The Edmond Sun


December 2, 2013

OKLAHOMA NOW: Celebrating an inspiring year in Oklahoma

OKLA. CITY — Thanksgiving has come and gone and Christmas is on its way. This is a great time of year to reflect on all of God’s blessings and to be thankful for what we have.

Like many Oklahomans, I am thankful for my faith, my wonderful family, and my friends. I am also thankful for the opportunity to be your governor.

Oklahoma is a special state. We are a community of generous and caring individuals. I am thankful for that sense of community, and for the Oklahoma Standard which it represents.

It was that sense of resilience and compassion that allowed us to recover and rebuild so quickly in the wake of the May tornadoes. The tragedy of those storms was devastating; but the volunteer spirit, the fearlessness of our first responders, and the generosity of our people was inspiring. Today, organizations like the OKStrong Disaster Relief Fund run by the United Way have raised millions of dollars for families affected by the storms. I am thankful for anyone who participated in that relief and recovery effort.

Storm recovery is just one example of Oklahomans taking care of their neighbors. I continue to be thankful — and amazed — by how successful each year’s Feeding Oklahoma Food Drive has been because of our generous individuals and businesses. It is a sad truth that one in four Oklahoma children suffers from food insecurity. To help feed those children, as well as their parents, Oklahomans contributed more than 3.1 million meals, right on time for the holiday season.

I am also thankful for the industriousness of our people, their hardworking nature, and the tremendous results which their work has sown.

In 2009, Oklahoma followed the rest of the nation into a deep and damaging recession. For the last three years, we have put that recession behind us, dramatically outpacing national growth.

Consider this:

• Since 2011, our unemployment rate has fallen from 7 percent to just 5.3 percent, one of the best rates in the nation.

• Our Rainy Day Savings Account has risen from $2.03 to more than $530 million.

• Oklahoma families have seen their incomes rise by 8 percent since 2011, meaning they have thousands more dollars to save or invest. That growth is extraordinary, especially given challenging national economic circumstances. In fact, Governing Magazine recently identified Oklahoma as one of only three states to see average wages increase during the period of 2007-12.

I am thankful that Oklahoma and Oklahoma families are on the rise.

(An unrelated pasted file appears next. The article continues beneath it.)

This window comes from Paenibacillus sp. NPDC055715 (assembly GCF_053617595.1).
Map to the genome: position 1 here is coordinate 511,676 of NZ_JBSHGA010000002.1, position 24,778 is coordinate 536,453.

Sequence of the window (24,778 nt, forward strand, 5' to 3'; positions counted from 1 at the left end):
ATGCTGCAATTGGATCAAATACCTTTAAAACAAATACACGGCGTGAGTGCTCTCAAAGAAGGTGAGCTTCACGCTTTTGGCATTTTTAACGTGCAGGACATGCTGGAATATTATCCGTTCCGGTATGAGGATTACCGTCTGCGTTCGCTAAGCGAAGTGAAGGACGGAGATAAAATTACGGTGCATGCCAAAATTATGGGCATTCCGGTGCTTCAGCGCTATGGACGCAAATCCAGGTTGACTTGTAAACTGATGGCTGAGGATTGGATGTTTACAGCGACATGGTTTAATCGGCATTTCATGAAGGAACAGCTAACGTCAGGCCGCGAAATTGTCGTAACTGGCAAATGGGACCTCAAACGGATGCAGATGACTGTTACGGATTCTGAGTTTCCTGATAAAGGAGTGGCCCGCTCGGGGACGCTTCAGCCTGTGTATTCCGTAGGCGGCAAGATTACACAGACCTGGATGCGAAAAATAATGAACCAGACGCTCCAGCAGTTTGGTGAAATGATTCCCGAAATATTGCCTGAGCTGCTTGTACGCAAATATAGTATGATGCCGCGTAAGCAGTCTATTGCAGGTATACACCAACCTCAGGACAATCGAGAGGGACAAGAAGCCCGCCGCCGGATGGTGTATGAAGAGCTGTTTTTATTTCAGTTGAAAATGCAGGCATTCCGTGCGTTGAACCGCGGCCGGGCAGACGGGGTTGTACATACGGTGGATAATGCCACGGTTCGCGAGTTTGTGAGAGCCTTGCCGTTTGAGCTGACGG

At the state Capitol, we are working hard to support and sustain this forward momentum. We’ve pursued tax cuts and eliminated barriers to job creation by pursuing legal reform and reducing red tape. We are delivering smart, balanced budgets that eliminate government waste and inefficiencies. And we’re also making the investments we need in our schools, because nothing is more important to getting a good job with a living wage than education.

All of this is part of what I call the Oklahoma Comeback. As we move toward the New Year, I’m thankful and proud to have been part of one of the country’s greatest success stories. I hope you are too!

GOV. MARY FALLIN may be reached via her website at

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  • Loosening constraints on campaign donations and spending doesn’t destroy democracy

    Campaign finance reformers are worried about the future. They contend that two Supreme Court rulings — the McCutcheon decision in March and the 2010 Citizens United decision — will magnify inequality in U.S. politics.
    In both cases, the court majority relaxed constraints on how money can be spent on or donated to political campaigns. By allowing more private money to flow to campaigns, the critics maintain, the court has allowed the rich an unfair advantage in shaping political outcomes and made “one dollar, one vote” (in one formulation) the measure of our corrupted democracy.
    This argument misses the mark for at least four reasons.

    April 23, 2014

  • The top 12 government programs ever

    Which federal programs and policies succeed in being cost-effective and targeting those who need them most? These two tests are obvious: After all, why would we spend taxpayers' money on a program that isn't worth what it costs or helps those who do not need help?

    April 23, 2014

  • Free trade on steroids: The threat of the Trans-Pacific Partnership